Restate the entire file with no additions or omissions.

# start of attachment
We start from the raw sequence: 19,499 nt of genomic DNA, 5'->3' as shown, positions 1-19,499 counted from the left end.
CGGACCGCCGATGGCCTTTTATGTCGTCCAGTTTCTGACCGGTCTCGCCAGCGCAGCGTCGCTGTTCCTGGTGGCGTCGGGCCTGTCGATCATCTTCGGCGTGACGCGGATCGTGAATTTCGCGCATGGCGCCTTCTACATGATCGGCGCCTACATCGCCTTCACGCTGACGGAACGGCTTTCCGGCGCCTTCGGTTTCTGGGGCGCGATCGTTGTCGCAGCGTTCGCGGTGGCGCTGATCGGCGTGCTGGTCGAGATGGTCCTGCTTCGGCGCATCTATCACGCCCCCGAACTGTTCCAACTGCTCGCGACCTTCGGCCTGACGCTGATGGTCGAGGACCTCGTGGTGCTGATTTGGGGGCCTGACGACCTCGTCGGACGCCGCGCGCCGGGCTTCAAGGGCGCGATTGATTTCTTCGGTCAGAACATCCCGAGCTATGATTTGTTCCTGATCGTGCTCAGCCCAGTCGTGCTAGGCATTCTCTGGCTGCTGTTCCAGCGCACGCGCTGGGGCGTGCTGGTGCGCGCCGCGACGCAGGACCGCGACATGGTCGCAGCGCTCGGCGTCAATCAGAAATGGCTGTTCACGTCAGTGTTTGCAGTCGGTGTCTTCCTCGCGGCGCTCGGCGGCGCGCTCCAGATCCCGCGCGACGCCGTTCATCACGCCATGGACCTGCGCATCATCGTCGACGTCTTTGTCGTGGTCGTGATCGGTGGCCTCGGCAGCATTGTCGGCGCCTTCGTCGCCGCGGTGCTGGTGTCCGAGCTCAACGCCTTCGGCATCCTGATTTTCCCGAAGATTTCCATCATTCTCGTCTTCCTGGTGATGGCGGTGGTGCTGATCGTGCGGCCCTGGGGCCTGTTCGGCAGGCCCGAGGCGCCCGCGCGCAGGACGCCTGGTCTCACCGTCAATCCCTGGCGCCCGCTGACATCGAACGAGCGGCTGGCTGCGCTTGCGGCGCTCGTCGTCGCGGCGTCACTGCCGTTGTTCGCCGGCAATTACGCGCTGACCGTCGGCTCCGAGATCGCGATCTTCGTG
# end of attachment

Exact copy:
We start from the raw sequence: 19,499 nt of genomic DNA, 5'->3' as shown, positions 1-19,499 counted from the left end.
CGGACCGCCGATGGCCTTTTATGTCGTCCAGTTTCTGACCGGTCTCGCCAGCGCAGCGTCGCTGTTCCTGGTGGCGTCGGGCCTGTCGATCATCTTCGGCGTGACGCGGATCGTGAATTTCGCGCATGGCGCCTTCTACATGATCGGCGCCTACATCGCCTTCACGCTGACGGAACGGCTTTCCGGCGCCTTCGGTTTCTGGGGCGCGATCGTTGTCGCAGCGTTCGCGGTGGCGCTGATCGGCGTGCTGGTCGAGATGGTCCTGCTTCGGCGCATCTATCACGCCCCCGAACTGTTCCAACTGCTCGCGACCTTCGGCCTGACGCTGATGGTCGAGGACCTCGTGGTGCTGATTTGGGGGCCTGACGACCTCGTCGGACGCCGCGCGCCGGGCTTCAAGGGCGCGATTGATTTCTTCGGTCAGAACATCCCGAGCTATGATTTGTTCCTGATCGTGCTCAGCCCAGTCGTGCTAGGCATTCTCTGGCTGCTGTTCCAGCGCACGCGCTGGGGCGTGCTGGTGCGCGCCGCGACGCAGGACCGCGACATGGTCGCAGCGCTCGGCGTCAATCAGAAATGGCTGTTCACGTCAGTGTTTGCAGTCGGTGTCTTCCTCGCGGCGCTCGGCGGCGCGCTCCAGATCCCGCGCGACGCCGTTCATCACGCCATGGACCTGCGCATCATCGTCGACGTCTTTGTCGTGGTCGTGATCGGTGGCCTCGGCAGCATTGTCGGCGCCTTCGTCGCCGCGGTGCTGGTGTCCGAGCTCAACGCCTTCGGCATCCTGATTTTCCCGAAGATTTCCATCATTCTCGTCTTCCTGGTGATGGCGGTGGTGCTGATCGTGCGGCCCTGGGGCCTGTTCGGCAGGCCCGAGGCGCCCGCGCGCAGGACGCCTGGTCTCACCGTCAATCCCTGGCGCCCGCTGACATCGAACGAGCGGCTGGCTGCGCTTGCGGCGCTCGTCGTCGCGGCGTCACTGCCGTTGTTCGCCGGCAATTACGCGCTGACCGTCGGCTCCGAGATCGCGATCTTCGTG